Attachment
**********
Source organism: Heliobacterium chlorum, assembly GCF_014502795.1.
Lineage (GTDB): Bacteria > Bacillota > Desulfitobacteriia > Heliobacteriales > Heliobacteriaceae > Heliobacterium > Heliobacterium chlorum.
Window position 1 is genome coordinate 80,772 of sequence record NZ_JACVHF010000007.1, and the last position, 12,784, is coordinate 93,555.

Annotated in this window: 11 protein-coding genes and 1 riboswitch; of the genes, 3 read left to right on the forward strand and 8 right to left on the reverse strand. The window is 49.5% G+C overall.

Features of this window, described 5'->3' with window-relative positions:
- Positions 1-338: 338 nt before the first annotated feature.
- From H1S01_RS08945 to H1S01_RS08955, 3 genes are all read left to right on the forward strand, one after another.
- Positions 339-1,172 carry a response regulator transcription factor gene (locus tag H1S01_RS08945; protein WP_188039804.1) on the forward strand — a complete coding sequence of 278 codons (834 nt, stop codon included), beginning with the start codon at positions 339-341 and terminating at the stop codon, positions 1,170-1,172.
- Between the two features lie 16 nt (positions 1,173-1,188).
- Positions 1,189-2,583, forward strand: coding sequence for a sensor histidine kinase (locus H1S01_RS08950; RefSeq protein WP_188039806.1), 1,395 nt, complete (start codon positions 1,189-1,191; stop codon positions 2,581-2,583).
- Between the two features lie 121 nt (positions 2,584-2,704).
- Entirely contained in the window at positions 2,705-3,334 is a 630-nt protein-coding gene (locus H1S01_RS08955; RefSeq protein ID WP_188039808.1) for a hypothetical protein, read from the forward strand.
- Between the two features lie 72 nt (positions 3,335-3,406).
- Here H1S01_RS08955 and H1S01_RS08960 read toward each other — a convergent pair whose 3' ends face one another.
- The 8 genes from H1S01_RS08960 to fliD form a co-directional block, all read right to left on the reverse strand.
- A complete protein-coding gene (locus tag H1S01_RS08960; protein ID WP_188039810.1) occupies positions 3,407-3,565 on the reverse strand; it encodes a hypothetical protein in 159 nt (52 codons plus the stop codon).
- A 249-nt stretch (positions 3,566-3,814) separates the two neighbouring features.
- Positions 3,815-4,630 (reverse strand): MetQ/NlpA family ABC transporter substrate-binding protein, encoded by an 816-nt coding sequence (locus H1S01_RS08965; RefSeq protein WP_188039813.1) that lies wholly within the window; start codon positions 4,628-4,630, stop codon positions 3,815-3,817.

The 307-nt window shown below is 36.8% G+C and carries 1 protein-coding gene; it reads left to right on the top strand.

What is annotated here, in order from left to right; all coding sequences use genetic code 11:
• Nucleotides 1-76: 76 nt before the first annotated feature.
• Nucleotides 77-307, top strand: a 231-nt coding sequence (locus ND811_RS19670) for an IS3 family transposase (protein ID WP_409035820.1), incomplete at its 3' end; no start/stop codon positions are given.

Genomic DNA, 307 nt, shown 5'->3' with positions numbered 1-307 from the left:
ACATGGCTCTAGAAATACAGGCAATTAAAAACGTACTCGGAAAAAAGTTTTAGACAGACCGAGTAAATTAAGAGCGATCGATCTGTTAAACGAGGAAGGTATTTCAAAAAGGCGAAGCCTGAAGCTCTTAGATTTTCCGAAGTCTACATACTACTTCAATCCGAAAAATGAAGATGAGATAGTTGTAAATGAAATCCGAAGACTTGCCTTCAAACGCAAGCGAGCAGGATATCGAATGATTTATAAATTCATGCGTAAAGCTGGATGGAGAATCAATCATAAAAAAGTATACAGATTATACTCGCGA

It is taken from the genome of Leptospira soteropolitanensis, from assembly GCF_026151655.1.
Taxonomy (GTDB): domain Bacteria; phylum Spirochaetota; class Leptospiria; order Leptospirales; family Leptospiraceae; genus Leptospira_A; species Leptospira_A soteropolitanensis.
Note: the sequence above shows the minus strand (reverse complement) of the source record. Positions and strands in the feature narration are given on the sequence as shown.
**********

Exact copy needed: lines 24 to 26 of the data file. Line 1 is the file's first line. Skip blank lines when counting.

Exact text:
ACATGGCTCTAGAAATACAGGCAATTAAAAACGTACTCGGAAAAAAGTTTTAGACAGACCGAGTAAATTAAGAGCGATCGATCTGTTAAACGAGGAAGGTATTTCAAAAAGGCGAAGCCTGAAGCTCTTAGATTTTCCGAAGTCTACATACTACTTCAATCCGAAAAATGAAGATGAGATAGTTGTAAATGAAATCCGAAGACTTGCCTTCAAACGCAAGCGAGCAGGATATCGAATGATTTATAAATTCATGCGTAAAGCTGGATGGAGAATCAATCATAAAAAAGTATACAGATTATACTCGCGA

It is taken from the genome of Leptospira soteropolitanensis, from assembly GCF_026151655.1.
Taxonomy (GTDB): domain Bacteria; phylum Spirochaetota; class Leptospiria; order Leptospirales; family Leptospiraceae; genus Leptospira_A; species Leptospira_A soteropolitanensis.